Daddy’s girl

Mabou Mines looks into James Joyce’s daughter
By IRIS FANGER  |  June 5, 2007
Ruth Maleczech as Lucia Joyce

Repressed, talented women lurk in the background of Western cultural history — think of Alice James and Fanny Mendelssohn. But in the case of Lucia Joyce, the difficult daughter of James Joyce, the circumstances turned darker. At age 28, artist and dancer Lucia (1907–1982) was incarcerated in a mental institution. She remained there for the rest of her life.

Next weekend, Charlestown Working Theater hosts Mabou Mines, the acclaimed New York experimental theater company, in Lucia’s Chapters of Coming Forth by Day, which explores the ties between Joyce and his daughter. Melrose High and Emerson College grad Sharon Fogarty wrote the script and directs; founding co-artistic director and three-time Obie winner Ruth Maleczech plays Lucia. “Lucia was an independent spirit,” says Maleczech, “but there was something awry there. Had she lived now, she probably would have been out in the world. We have better drugs.”

“We wrestled with the question of what her father really felt about her,” says Fogarty. “James and his wife, Nora, were ill-equipped to be parents. James neglected the family, yet he used them in his imagination in his works.”

The first version of Fogarty’s script, the 2003 Cara Lucia, had a trio of actresses alternating as Lucia. Explains Maleczech, “One actress played her as a young woman and a dancer; the second as Issy, a character from Finnegans Wake. I played her later in life, after she had been institutionalized for many years. She was an inspiration for her father when he was writing Finnegans Wake. She had a peculiar way of writing and speaking, using ‘portmanteau’ words — words that are coupled together but don’t belong together — to make one word. We think she was instrumental in exposing Joyce to that and inspirational in terms of his affection for her.”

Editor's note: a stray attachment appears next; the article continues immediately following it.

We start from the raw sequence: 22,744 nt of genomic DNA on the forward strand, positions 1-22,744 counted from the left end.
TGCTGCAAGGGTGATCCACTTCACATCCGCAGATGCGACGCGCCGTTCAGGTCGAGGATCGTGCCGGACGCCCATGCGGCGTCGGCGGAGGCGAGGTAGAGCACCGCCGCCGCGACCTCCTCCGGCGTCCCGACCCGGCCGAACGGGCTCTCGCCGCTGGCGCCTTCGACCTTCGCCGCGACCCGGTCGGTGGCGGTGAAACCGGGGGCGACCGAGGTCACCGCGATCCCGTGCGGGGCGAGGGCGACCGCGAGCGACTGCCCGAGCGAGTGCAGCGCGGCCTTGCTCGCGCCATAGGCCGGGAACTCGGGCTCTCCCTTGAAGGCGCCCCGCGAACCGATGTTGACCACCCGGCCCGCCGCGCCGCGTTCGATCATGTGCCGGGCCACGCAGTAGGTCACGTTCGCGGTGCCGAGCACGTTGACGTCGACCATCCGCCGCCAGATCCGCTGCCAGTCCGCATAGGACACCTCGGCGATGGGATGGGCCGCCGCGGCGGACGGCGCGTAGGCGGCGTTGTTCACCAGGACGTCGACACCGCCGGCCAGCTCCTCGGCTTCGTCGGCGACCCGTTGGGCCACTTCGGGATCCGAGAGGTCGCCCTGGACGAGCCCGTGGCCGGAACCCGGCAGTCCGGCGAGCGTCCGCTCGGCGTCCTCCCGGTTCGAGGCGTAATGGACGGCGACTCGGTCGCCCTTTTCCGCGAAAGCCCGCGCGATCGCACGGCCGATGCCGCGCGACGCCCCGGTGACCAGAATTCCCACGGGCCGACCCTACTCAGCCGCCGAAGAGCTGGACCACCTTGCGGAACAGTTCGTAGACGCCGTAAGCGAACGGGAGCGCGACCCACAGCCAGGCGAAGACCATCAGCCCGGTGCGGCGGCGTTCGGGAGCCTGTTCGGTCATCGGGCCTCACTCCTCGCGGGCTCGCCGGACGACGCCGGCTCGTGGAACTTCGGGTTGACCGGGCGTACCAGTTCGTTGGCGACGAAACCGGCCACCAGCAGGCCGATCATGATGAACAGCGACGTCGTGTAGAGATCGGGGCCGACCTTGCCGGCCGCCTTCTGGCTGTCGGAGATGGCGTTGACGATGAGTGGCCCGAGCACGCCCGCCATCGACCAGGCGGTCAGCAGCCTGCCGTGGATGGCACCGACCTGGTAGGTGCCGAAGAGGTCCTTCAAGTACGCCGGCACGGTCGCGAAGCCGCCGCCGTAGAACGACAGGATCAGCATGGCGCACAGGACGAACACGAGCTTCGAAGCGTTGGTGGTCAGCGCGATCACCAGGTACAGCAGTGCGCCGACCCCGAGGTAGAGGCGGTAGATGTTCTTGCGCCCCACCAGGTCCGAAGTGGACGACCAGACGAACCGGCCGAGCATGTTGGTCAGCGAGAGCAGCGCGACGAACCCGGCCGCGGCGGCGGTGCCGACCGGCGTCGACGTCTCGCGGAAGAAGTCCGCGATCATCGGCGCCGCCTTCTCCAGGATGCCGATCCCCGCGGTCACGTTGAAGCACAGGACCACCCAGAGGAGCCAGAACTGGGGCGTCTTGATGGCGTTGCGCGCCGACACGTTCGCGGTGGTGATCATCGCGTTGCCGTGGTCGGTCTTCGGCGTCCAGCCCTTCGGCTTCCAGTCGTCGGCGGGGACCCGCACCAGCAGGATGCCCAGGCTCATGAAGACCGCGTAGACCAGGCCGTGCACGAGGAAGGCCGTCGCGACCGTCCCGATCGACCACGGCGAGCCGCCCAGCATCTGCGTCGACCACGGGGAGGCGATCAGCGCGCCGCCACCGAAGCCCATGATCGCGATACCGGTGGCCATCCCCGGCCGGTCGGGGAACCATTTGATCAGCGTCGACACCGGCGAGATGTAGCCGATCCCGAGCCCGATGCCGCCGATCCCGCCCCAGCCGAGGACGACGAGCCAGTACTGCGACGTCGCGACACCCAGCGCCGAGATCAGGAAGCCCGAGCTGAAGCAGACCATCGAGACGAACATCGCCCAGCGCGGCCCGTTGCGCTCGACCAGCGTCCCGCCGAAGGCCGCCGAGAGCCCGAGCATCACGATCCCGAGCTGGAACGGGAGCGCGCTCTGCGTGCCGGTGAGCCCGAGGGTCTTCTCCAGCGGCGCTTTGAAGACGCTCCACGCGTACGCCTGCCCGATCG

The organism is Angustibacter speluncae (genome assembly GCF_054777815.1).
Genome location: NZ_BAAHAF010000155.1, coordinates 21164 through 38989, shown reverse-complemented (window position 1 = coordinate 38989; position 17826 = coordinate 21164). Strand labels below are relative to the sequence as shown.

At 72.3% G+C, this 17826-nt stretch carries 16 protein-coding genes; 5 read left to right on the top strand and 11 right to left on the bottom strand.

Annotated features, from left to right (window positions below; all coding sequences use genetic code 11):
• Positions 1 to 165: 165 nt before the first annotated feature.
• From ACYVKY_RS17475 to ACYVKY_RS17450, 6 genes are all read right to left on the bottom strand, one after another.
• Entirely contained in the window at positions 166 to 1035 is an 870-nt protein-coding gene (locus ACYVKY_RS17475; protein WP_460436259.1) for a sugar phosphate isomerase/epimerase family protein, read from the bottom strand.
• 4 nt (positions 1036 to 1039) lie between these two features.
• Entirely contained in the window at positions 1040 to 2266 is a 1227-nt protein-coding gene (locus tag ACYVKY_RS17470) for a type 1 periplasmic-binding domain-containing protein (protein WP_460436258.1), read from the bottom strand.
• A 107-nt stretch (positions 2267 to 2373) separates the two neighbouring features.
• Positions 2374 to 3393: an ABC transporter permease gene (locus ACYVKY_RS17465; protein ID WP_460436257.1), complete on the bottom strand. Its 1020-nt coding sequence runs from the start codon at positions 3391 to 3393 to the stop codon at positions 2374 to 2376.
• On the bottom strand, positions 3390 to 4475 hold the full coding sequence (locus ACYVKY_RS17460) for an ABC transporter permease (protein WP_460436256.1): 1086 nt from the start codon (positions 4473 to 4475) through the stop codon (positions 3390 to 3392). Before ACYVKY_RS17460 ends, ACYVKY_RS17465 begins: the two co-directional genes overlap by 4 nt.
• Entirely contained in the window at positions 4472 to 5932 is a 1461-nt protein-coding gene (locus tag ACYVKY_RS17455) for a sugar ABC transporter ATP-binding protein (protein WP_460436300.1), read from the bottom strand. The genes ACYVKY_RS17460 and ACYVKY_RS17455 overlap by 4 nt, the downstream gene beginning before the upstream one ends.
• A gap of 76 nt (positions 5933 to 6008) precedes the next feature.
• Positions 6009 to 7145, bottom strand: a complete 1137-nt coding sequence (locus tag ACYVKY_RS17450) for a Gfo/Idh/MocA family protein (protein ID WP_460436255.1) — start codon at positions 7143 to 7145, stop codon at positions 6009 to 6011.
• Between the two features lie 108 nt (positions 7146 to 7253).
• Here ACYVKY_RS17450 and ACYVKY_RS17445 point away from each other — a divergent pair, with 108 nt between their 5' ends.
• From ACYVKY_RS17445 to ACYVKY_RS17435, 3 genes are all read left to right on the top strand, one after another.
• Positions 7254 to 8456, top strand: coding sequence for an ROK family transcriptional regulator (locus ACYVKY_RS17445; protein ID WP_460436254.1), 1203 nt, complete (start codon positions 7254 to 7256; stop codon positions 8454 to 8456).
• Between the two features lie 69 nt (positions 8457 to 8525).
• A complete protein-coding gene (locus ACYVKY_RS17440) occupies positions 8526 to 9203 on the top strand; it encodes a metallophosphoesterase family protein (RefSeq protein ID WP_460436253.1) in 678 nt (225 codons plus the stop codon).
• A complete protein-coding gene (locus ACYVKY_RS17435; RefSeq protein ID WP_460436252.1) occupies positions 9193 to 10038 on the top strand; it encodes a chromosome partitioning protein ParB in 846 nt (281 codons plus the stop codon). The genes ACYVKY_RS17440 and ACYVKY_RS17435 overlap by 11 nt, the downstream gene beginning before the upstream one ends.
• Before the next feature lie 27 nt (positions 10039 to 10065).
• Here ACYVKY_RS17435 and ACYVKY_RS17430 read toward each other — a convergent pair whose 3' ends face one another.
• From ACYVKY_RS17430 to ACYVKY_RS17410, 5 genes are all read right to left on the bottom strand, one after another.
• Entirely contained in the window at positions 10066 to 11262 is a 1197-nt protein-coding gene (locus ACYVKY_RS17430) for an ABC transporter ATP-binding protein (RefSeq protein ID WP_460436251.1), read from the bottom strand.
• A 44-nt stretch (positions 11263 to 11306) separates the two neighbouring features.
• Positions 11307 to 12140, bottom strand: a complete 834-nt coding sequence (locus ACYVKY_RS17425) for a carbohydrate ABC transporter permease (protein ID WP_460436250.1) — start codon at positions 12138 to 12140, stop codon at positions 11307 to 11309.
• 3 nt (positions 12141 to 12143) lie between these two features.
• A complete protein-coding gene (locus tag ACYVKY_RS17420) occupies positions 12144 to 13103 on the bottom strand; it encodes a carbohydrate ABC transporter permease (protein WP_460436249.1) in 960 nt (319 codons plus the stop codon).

In the piece, Lucia is confined to a chair; Joyce is personified as a dark shadow, hanging over most of the play before he comes on at the end. “In our story, she’s already dead, trying to move into the hereafter,” says Fogarty. “Her father helps her to move into the light.”

Maleczech adds, “She’s in an imprisoned place. That speaks to people of an unnatural isolation, [but it’s] true to her life. And it was true for Joyce, but for different reasons. When Joyce took Lucia to Jung, in hopes of curing her, Jung said, ‘It’s like they both are sinking to the bottom, only he is diving and she is drowning.’ The implication being that Joyce knew how to surface. And it’s what ties them together, in the water going down, down, down.”

Lucia’s Chapters of Coming Forth by Day | Mabou Mines | Charlestown Working Theater, 442 Bunker Hill St, Charlestown | June 14-16 | $20; $15 seniors, students | 866.811.4111

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  Topics: Theater , Emerson College, James Joyce, Ruth Maleczech,  More more >
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